Reality as mental. The feeling that that by rising on the mental plane our experience make take on new configurations and the fundamental realities become under the control of our minds. This gives us a great feeling of power, but seems to deny the objectivity of these realities. This is resolved by a form of monism, which asserts that the contradiction remains until that state of ultimate enlightenment is reached, which by definition resolves it. This state of ultimate enlightenment is but one manifestation of the total freedom of mind. It comes by “grace”, because there is a contradiction in the idea that the mind is free where this freedom includes the “overcoming” of objectivity. The free mind is to most rational thinking a subjective mind. The mind just fools itself , yields itself up to something outside itself. The subjectivity of mind in Indian philosophy seems to spring from something more fundamental than the verbal problems which troubled Descartes according to Ryle and others, namely a will to control reality by the power of mind, a will to work magic.
AD 225 Blue Velvet. The director David Lynch, draws inspiration from surrealist films. The effect is of an extreme kind of satire. playing around with all kinds of clichés. He creates humour, and an obvious exposure of the hollowness those clichés. Notably the forces of goodness and light, the American Christian ideal of happiness.
252 Idea that Freud’s theories are a mixture of obsolete medicine and what virtually amounts to a cocaine psychosis. Many features of his work are said to be characteristic of the cocaine user, also perhaps of other forms of heavy drug involvement. Might this perhaps partly explain the appeal of his work to surrealists like Dali? The relation of surrealism to Freud’s work is not exactly that of pupil to teacher. It is rather that Freud’s work is itself a surrealist phenomenon, a visionary construct of the same order of things as Dali’s paintings. One can appreciate Freud in the same kind of way as one appreciates Crowley. In Crowley one has many of the same phenomena, messianism, numerological preoccupations, sexual obsession, especially perverse sexual obsessions.
But Crowley is not respectable, nor is he widely upheld as scientific. He is enjoyed for his own sake. One enjoys stuff like this as a triumph of will and imagination. From this point of view one would not mind that it is not scientific in the strict sense of the term. Whether or not you would want to call it pseudoscience is irrelevant….relation to Dali, Crowley.
AT 199 Saw the film of Twin Peaks Fire Walk with Me. It was better than it might seem, surrealist fantasy. A genuine work of art dealing with a genuine theme. American teenage girls and the hostility they inspire in their sexuality.
283 At the surrealism exhibition. The Tate Modern ethos. Revolting feminism. Second rate female surrealists selected and given prominence. Emphasis on the personal social lives of the surrealist group.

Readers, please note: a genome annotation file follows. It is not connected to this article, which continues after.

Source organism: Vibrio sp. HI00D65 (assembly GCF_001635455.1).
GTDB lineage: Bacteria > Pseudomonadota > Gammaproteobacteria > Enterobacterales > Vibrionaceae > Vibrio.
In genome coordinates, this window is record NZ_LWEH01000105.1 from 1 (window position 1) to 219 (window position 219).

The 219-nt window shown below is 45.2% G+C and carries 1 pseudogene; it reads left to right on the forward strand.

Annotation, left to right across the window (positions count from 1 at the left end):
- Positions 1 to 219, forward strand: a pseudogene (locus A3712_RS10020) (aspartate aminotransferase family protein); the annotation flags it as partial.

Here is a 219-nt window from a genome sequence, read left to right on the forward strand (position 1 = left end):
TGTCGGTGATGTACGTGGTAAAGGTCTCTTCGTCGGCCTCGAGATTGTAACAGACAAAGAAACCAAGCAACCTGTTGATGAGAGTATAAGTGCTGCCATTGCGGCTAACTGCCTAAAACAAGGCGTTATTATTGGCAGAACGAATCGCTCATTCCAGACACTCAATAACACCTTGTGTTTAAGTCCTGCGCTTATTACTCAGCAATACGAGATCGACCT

292 Surrealist art as the art of young men, expressing young men’s desires and ambitions. All the sexual fantasy which is not what it is usually said to be.
Decadence, those who support decadence. Playing other people’s games by the rules they set and winning their approval. Being upset by their disapproval.
Surrealist art as the art of desire. Against that a repressive culture that developed. How repressive culture can develop, so easy to understand. Those who want a share.
AV 158 Lots of Czech surrealists. Prague in the 1980s. Mysterious place.
186 Troublesome thoughts on Bataille. Nietzsche interpretation. Bataille as a kind of surrealist, not someone that appeals. First published Derrida and such people. Antifascist theme. Antifascist surrealists. As with Freud, idea of complete liberation of instinct contained within a politically acceptable framework. Abandoning morality etc. Is surrealism itself a weak idea? Different views on surrealism. Nietzsche, desire. Can one have complete libidinal fulfilment? Wrongness of Freud as interpreted. The revolutionary carnival, the restraint placed upon libidinal excess. Dali as motivated by will to power.
What constraints do we have? The constraints of the criminal law and whatever other opposing desires spring up. The wrongness of freudianised Nietzsche.
AQ 261 Concept of sexism used to criticise the surrealists. Some Paris exhibition on Love and Surrealism. How hatefully and despicable such criticism is. Such a censoring concept being used on a sincere creative expression. See how I want to lift myself quite out of the range such criticism. I am like the Devil who chooses to be dammed want to make myself the most explicit enemy of the idea that I shall become converted. I am the martyr, the inhabitant of the gulag. I am the class enemy, I will not be wiped out.
AU 258 Link from symbolists like Bocklin forwards to the surrealists and in his old age to Warhol.
272 Exhibition illustrating Herbert Read’s thesis that surrealism was already present in England with Blake and Lewis Carroll.
BG 140 Surrealism a way of seeing the world. Also a way of seeing Paris, as we could not quite see London.
AW 308 Brian Sewell on surrealist exhibition, with its emphasis on Breton and Bataille, rather than Dali whom he recognises as the greatest. Interesting how something can grown into a sort of perfection. “The difference between a surrealist and myself is that I am a surrealist”. Yet he was a latecomer He recognised something implicit in the original idea, taking it beyond the intentions of its founders.

Unless otherwise stated, the content of this page is licensed under Creative Commons Attribution-ShareAlike 3.0 License